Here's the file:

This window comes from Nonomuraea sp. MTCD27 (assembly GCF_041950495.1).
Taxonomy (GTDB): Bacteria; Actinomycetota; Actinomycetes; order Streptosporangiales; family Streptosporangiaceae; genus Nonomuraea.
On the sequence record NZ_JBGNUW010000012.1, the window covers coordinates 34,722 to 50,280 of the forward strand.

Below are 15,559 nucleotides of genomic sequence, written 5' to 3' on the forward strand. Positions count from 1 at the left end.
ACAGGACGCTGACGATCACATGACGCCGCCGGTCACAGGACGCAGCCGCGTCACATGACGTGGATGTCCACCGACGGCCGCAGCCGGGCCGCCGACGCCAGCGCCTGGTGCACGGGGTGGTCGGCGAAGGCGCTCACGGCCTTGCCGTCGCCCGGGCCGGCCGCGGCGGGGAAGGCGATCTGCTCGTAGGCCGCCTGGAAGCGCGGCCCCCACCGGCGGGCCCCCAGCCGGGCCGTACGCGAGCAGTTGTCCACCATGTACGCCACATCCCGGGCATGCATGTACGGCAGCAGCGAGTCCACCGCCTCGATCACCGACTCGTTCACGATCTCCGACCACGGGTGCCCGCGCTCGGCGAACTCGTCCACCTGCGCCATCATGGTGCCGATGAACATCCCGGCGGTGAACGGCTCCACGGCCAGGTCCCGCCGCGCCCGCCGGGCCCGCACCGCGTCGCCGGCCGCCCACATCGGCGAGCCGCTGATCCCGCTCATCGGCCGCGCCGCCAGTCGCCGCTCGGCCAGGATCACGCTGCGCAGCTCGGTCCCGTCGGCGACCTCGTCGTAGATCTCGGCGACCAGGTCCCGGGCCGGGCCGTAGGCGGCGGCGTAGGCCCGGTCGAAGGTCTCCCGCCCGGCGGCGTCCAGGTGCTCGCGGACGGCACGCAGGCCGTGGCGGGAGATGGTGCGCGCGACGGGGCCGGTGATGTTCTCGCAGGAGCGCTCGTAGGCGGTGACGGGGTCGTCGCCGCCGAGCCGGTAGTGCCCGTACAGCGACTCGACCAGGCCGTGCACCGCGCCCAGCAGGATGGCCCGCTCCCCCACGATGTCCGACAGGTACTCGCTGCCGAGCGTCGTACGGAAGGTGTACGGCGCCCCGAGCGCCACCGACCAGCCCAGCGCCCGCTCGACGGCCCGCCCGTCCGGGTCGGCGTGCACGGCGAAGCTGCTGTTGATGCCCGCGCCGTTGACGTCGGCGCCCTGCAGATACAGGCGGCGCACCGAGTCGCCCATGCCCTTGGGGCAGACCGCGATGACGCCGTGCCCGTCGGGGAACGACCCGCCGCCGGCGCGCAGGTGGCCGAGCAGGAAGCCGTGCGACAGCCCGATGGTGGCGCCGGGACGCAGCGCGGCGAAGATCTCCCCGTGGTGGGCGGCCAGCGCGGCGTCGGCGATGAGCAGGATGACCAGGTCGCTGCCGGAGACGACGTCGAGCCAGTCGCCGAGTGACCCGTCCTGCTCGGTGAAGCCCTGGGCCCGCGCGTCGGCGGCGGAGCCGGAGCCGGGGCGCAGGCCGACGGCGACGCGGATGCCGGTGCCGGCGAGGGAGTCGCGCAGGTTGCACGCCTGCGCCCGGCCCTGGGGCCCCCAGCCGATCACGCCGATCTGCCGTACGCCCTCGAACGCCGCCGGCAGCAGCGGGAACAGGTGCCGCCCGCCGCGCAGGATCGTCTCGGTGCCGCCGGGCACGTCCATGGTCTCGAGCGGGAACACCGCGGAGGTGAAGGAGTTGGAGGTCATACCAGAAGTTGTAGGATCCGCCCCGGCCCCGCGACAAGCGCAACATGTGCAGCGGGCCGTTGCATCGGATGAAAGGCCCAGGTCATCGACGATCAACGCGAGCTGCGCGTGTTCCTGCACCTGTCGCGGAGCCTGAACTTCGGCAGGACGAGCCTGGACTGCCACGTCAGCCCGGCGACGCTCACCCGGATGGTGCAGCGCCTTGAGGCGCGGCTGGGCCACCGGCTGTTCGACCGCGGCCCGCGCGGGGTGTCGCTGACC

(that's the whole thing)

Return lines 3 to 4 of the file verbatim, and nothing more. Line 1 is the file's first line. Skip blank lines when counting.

On the sequence record NZ_JBGNUW010000012.1, the window covers coordinates 34,722 to 50,280 of the forward strand.

Below are 15,559 nucleotides of genomic sequence, written 5' to 3' on the forward strand. Positions count from 1 at the left end.